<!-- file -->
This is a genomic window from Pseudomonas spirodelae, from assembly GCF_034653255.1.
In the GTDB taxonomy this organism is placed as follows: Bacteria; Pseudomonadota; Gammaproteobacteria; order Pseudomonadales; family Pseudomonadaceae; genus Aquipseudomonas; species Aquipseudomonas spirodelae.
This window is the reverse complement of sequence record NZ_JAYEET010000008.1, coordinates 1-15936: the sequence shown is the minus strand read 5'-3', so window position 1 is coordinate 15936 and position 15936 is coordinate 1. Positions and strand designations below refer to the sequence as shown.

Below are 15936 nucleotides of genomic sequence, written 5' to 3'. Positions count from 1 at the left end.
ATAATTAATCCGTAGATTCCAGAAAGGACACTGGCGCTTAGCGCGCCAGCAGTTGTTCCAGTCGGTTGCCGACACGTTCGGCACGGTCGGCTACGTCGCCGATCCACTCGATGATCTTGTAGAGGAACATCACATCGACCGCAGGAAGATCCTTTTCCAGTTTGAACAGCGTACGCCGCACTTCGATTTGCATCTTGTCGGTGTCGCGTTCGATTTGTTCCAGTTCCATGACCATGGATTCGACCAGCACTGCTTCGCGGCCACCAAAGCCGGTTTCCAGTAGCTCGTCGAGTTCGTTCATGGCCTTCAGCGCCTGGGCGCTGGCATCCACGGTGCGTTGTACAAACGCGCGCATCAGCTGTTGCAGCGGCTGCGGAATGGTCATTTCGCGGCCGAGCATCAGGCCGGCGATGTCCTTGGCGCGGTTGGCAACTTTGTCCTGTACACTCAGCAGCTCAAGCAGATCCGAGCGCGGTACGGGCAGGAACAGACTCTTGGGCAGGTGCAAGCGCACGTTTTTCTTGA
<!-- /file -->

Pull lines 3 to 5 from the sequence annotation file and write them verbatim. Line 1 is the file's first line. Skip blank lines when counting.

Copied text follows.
This window is the reverse complement of sequence record NZ_JAYEET010000008.1, coordinates 1-15936: the sequence shown is the minus strand read 5'-3', so window position 1 is coordinate 15936 and position 15936 is coordinate 1. Positions and strand designations below refer to the sequence as shown.

Below are 15936 nucleotides of genomic sequence, written 5' to 3'. Positions count from 1 at the left end.
ATAATTAATCCGTAGATTCCAGAAAGGACACTGGCGCTTAGCGCGCCAGCAGTTGTTCCAGTCGGTTGCCGACACGTTCGGCACGGTCGGCTACGTCGCCGATCCACTCGATGATCTTGTAGAGGAACATCACATCGACCGCAGGAAGATCCTTTTCCAGTTTGAACAGCGTACGCCGCACTTCGATTTGCATCTTGTCGGTGTCGCGTTCGATTTGTTCCAGTTCCATGACCATGGATTCGACCAGCACTGCTTCGCGGCCACCAAAGCCGGTTTCCAGTAGCTCGTCGAGTTCGTTCATGGCCTTCAGCGCCTGGGCGCTGGCATCCACGGTGCGTTGTACAAACGCGCGCATCAGCTGTTGCAGCGGCTGCGGAATGGTCATTTCGCGGCCGAGCATCAGGCCGGCGATGTCCTTGGCGCGGTTGGCAACTTTGTCCTGTACACTCAGCAGCTCAAGCAGATCCGAGCGCGGTACGGGCAGGAACAGACTCTTGGGCAGGTGCAAGCGCACGTTTTTCTTGA